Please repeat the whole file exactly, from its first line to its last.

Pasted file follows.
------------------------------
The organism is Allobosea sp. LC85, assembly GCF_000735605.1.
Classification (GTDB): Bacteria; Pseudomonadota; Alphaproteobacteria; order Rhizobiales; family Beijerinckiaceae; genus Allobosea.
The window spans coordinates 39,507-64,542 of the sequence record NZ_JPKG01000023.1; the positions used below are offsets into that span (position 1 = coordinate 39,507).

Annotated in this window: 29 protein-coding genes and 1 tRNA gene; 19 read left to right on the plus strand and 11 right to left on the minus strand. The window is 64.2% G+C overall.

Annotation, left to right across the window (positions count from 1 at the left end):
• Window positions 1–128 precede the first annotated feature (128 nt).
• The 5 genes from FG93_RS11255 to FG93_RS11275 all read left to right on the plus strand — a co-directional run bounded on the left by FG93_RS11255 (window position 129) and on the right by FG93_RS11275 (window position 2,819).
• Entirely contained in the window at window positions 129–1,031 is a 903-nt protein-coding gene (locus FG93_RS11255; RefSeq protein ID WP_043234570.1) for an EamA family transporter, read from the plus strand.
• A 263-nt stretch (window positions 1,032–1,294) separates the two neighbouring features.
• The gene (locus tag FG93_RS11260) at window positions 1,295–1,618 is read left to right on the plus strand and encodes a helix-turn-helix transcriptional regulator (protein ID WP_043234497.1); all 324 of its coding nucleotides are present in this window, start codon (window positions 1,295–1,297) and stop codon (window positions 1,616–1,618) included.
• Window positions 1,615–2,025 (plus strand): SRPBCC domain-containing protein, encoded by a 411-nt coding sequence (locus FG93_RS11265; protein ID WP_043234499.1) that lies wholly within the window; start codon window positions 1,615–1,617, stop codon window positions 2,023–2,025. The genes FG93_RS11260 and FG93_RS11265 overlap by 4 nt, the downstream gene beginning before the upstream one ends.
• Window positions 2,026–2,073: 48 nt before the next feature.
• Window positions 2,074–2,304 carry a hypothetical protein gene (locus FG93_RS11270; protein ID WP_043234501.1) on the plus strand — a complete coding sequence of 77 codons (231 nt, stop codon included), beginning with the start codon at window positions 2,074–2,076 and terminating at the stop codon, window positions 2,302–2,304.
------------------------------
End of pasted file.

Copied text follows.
The organism is Allobosea sp. LC85, assembly GCF_000735605.1.
Classification (GTDB): Bacteria; Pseudomonadota; Alphaproteobacteria; order Rhizobiales; family Beijerinckiaceae; genus Allobosea.
The window spans coordinates 39,507-64,542 of the sequence record NZ_JPKG01000023.1; the positions used below are offsets into that span (position 1 = coordinate 39,507).

Annotated in this window: 29 protein-coding genes and 1 tRNA gene; 19 read left to right on the plus strand and 11 right to left on the minus strand. The window is 64.2% G+C overall.

Annotation, left to right across the window (positions count from 1 at the left end):
• Window positions 1–128 precede the first annotated feature (128 nt).
• The 5 genes from FG93_RS11255 to FG93_RS11275 all read left to right on the plus strand — a co-directional run bounded on the left by FG93_RS11255 (window position 129) and on the right by FG93_RS11275 (window position 2,819).
• Entirely contained in the window at window positions 129–1,031 is a 903-nt protein-coding gene (locus FG93_RS11255; RefSeq protein ID WP_043234570.1) for an EamA family transporter, read from the plus strand.
• A 263-nt stretch (window positions 1,032–1,294) separates the two neighbouring features.
• The gene (locus tag FG93_RS11260) at window positions 1,295–1,618 is read left to right on the plus strand and encodes a helix-turn-helix transcriptional regulator (protein ID WP_043234497.1); all 324 of its coding nucleotides are present in this window, start codon (window positions 1,295–1,297) and stop codon (window positions 1,616–1,618) included.
• Window positions 1,615–2,025 (plus strand): SRPBCC domain-containing protein, encoded by a 411-nt coding sequence (locus FG93_RS11265; protein ID WP_043234499.1) that lies wholly within the window; start codon window positions 1,615–1,617, stop codon window positions 2,023–2,025. The genes FG93_RS11260 and FG93_RS11265 overlap by 4 nt, the downstream gene beginning before the upstream one ends.
• Window positions 2,026–2,073: 48 nt before the next feature.
• Window positions 2,074–2,304 carry a hypothetical protein gene (locus FG93_RS11270; protein ID WP_043234501.1) on the plus strand — a complete coding sequence of 77 codons (231 nt, stop codon included), beginning with the start codon at window positions 2,074–2,076 and terminating at the stop codon, window positions 2,302–2,304.